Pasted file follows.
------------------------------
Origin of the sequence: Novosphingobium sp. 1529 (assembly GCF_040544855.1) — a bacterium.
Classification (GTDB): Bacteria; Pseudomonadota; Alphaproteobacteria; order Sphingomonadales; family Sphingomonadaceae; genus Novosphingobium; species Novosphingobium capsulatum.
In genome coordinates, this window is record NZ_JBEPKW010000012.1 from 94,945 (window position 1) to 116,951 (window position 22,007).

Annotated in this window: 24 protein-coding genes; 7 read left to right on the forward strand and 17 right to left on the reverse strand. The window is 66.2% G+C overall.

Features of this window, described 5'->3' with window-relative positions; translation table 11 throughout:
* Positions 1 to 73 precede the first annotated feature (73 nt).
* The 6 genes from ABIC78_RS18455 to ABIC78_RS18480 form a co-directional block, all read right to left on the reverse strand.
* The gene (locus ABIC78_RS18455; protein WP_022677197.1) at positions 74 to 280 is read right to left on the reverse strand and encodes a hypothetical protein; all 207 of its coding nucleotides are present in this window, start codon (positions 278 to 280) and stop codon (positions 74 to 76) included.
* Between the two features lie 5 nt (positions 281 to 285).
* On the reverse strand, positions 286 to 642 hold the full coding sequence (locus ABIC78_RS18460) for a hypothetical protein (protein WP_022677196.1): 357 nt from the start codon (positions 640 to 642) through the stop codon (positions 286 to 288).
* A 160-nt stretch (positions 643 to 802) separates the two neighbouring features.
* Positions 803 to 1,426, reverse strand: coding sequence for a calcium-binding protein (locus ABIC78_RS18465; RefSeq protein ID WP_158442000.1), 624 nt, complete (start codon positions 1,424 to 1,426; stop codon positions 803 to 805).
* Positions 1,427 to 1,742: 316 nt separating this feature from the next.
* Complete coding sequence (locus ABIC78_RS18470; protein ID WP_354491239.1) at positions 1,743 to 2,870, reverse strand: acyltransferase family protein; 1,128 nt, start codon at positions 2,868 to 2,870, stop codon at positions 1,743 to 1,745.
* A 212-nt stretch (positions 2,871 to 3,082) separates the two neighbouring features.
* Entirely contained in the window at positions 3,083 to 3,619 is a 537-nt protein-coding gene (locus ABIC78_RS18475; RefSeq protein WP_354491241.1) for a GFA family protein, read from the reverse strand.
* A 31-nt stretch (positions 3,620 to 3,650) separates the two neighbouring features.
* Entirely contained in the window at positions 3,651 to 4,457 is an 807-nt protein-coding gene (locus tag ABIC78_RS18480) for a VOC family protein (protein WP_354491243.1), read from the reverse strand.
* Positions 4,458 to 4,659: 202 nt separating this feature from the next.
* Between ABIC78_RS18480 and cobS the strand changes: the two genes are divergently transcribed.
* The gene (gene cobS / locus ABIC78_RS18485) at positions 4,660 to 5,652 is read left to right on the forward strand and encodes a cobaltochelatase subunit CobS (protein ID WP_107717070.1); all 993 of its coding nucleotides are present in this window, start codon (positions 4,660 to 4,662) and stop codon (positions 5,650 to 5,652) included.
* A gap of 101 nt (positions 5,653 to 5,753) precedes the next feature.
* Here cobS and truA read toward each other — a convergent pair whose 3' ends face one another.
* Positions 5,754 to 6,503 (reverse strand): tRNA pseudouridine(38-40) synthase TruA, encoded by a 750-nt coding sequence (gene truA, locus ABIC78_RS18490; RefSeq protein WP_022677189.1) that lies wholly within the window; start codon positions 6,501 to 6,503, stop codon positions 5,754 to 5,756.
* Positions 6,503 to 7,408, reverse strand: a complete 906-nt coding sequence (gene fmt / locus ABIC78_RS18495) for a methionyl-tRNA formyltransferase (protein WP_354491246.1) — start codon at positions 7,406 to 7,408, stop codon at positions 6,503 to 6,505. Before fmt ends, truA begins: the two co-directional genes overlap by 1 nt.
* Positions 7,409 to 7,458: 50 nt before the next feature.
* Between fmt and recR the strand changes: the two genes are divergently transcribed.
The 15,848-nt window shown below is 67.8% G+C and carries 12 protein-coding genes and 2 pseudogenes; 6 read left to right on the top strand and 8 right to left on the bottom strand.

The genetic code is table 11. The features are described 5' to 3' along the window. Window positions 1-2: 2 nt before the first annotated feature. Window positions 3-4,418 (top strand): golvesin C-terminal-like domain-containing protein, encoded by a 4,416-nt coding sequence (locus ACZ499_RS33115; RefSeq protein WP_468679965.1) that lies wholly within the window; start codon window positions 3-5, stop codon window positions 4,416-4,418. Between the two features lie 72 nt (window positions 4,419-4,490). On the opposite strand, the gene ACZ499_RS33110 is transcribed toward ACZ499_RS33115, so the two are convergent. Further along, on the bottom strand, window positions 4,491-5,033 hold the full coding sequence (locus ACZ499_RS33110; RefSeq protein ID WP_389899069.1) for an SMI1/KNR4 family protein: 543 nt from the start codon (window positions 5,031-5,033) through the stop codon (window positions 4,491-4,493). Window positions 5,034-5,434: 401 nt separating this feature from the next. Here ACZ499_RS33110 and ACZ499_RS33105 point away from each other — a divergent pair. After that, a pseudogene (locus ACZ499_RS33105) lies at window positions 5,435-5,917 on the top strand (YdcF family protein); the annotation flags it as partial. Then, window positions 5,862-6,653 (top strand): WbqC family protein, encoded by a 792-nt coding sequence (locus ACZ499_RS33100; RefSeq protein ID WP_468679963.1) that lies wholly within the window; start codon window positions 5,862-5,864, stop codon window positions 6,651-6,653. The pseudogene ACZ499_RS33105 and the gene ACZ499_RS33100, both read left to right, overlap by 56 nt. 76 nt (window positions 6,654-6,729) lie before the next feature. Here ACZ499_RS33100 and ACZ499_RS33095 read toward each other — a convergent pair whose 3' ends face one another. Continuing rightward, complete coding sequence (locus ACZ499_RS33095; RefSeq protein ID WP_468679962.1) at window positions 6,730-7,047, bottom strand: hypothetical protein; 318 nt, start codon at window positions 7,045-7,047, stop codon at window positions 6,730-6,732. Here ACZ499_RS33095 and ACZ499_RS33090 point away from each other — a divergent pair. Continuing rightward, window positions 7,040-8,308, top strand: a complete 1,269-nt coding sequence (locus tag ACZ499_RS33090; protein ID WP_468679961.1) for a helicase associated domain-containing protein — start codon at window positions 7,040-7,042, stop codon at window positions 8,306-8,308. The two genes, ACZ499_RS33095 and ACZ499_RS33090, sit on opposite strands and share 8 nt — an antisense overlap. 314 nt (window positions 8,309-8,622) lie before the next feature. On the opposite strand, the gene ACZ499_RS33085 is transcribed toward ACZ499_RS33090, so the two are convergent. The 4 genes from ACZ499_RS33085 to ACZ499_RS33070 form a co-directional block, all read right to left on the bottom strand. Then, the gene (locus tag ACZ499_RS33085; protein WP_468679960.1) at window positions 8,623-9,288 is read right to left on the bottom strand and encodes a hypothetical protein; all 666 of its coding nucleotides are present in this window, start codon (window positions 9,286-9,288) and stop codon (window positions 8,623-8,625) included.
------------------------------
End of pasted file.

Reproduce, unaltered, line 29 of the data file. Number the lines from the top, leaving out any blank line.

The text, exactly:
The genetic code is table 11. The features are described 5' to 3' along the window. Window positions 1-2: 2 nt before the first annotated feature. Window positions 3-4,418 (top strand): golvesin C-terminal-like domain-containing protein, encoded by a 4,416-nt coding sequence (locus ACZ499_RS33115; RefSeq protein WP_468679965.1) that lies wholly within the window; start codon window positions 3-5, stop codon window positions 4,416-4,418. Between the two features lie 72 nt (window positions 4,419-4,490). On the opposite strand, the gene ACZ499_RS33110 is transcribed toward ACZ499_RS33115, so the two are convergent. Further along, on the bottom strand, window positions 4,491-5,033 hold the full coding sequence (locus ACZ499_RS33110; RefSeq protein ID WP_389899069.1) for an SMI1/KNR4 family protein: 543 nt from the start codon (window positions 5,031-5,033) through the stop codon (window positions 4,491-4,493). Window positions 5,034-5,434: 401 nt separating this feature from the next. Here ACZ499_RS33110 and ACZ499_RS33105 point away from each other — a divergent pair. After that, a pseudogene (locus ACZ499_RS33105) lies at window positions 5,435-5,917 on the top strand (YdcF family protein); the annotation flags it as partial. Then, window positions 5,862-6,653 (top strand): WbqC family protein, encoded by a 792-nt coding sequence (locus ACZ499_RS33100; RefSeq protein ID WP_468679963.1) that lies wholly within the window; start codon window positions 5,862-5,864, stop codon window positions 6,651-6,653. The pseudogene ACZ499_RS33105 and the gene ACZ499_RS33100, both read left to right, overlap by 56 nt. 76 nt (window positions 6,654-6,729) lie before the next feature. Here ACZ499_RS33100 and ACZ499_RS33095 read toward each other — a convergent pair whose 3' ends face one another. Continuing rightward, complete coding sequence (locus ACZ499_RS33095; RefSeq protein ID WP_468679962.1) at window positions 6,730-7,047, bottom strand: hypothetical protein; 318 nt, start codon at window positions 7,045-7,047, stop codon at window positions 6,730-6,732. Here ACZ499_RS33095 and ACZ499_RS33090 point away from each other — a divergent pair. Continuing rightward, window positions 7,040-8,308, top strand: a complete 1,269-nt coding sequence (locus tag ACZ499_RS33090; protein ID WP_468679961.1) for a helicase associated domain-containing protein — start codon at window positions 7,040-7,042, stop codon at window positions 8,306-8,308. The two genes, ACZ499_RS33095 and ACZ499_RS33090, sit on opposite strands and share 8 nt — an antisense overlap. 314 nt (window positions 8,309-8,622) lie before the next feature. On the opposite strand, the gene ACZ499_RS33085 is transcribed toward ACZ499_RS33090, so the two are convergent. The 4 genes from ACZ499_RS33085 to ACZ499_RS33070 form a co-directional block, all read right to left on the bottom strand. Then, the gene (locus tag ACZ499_RS33085; protein WP_468679960.1) at window positions 8,623-9,288 is read right to left on the bottom strand and encodes a hypothetical protein; all 666 of its coding nucleotides are present in this window, start codon (window positions 9,286-9,288) and stop codon (window positions 8,623-8,625) included.